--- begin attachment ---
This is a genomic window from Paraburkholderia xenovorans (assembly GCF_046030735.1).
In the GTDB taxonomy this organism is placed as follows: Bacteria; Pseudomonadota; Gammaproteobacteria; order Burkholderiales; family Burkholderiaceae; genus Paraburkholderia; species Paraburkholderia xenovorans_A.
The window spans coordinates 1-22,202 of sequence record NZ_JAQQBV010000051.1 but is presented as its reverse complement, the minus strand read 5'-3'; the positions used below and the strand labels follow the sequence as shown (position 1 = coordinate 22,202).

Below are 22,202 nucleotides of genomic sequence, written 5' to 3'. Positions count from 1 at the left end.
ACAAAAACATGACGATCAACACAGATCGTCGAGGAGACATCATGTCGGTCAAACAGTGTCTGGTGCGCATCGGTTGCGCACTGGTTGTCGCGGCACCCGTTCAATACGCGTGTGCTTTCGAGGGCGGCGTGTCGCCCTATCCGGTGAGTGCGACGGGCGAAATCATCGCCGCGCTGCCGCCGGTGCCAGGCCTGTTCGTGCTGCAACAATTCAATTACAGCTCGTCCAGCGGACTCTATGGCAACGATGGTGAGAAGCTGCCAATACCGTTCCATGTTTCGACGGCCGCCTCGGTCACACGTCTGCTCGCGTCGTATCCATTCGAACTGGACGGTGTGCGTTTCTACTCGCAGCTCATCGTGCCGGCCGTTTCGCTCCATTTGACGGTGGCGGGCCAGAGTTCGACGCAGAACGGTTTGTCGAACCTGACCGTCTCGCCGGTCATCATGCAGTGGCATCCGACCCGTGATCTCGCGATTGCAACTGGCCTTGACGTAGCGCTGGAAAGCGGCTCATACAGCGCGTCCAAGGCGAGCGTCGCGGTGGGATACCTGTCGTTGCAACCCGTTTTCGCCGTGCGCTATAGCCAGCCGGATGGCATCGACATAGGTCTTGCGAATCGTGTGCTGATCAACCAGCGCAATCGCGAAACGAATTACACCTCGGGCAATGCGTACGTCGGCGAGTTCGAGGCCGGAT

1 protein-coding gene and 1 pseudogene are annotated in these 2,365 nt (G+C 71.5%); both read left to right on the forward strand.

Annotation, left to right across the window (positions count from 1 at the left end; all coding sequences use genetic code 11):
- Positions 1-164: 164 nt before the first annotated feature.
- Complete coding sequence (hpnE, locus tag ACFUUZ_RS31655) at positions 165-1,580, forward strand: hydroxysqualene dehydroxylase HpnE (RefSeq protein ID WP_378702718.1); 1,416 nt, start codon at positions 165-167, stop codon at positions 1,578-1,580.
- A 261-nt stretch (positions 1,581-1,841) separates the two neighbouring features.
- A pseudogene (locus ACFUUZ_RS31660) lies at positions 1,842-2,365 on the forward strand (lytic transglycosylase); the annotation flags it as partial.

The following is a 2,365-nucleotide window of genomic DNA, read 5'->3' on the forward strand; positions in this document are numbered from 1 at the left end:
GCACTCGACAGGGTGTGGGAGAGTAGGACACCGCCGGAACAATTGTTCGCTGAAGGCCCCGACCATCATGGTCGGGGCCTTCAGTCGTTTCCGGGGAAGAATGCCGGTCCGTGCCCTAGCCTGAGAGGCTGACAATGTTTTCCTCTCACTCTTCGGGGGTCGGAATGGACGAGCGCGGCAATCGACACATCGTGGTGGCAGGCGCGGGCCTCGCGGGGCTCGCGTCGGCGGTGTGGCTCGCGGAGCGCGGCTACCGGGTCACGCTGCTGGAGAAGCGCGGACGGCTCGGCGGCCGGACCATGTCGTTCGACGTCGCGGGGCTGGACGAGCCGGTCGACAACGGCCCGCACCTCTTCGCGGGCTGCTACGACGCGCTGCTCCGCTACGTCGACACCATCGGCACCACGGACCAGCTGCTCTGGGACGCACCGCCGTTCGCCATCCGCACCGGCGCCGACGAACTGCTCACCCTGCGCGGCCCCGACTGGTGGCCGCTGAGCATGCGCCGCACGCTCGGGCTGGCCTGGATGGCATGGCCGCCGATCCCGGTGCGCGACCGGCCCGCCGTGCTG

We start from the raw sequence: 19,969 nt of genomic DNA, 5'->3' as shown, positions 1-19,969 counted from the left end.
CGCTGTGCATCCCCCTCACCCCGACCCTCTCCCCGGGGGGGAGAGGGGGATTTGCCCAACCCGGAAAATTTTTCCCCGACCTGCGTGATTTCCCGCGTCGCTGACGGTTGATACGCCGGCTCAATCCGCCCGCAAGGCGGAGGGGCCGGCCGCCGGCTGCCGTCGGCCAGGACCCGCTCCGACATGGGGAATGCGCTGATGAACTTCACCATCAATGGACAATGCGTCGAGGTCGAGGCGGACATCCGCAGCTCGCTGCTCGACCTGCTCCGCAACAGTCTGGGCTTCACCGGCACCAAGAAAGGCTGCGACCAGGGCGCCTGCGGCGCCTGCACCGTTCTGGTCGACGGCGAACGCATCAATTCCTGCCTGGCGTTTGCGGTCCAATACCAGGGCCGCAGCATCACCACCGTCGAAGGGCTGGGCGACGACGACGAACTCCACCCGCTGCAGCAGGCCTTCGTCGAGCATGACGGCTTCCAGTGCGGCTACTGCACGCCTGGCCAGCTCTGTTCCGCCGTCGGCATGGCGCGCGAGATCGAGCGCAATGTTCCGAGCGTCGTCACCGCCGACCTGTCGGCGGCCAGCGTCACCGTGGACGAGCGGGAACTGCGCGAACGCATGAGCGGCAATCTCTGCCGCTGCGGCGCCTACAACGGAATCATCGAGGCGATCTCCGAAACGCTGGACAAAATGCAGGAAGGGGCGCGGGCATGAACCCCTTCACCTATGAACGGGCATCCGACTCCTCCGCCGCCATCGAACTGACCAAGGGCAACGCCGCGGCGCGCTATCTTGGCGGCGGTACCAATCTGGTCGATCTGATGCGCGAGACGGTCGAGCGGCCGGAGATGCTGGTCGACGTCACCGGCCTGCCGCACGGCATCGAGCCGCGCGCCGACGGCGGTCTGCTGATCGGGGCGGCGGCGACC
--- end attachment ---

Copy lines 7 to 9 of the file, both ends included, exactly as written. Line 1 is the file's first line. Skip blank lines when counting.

Annotation, left to right across the window (positions count from 1 at the left end; all coding sequences use genetic code 11):
- Positions 1-164: 164 nt before the first annotated feature.
- Complete coding sequence (hpnE, locus tag ACFUUZ_RS31655) at positions 165-1,580, forward strand: hydroxysqualene dehydroxylase HpnE (RefSeq protein ID WP_378702718.1); 1,416 nt, start codon at positions 165-167, stop codon at positions 1,578-1,580.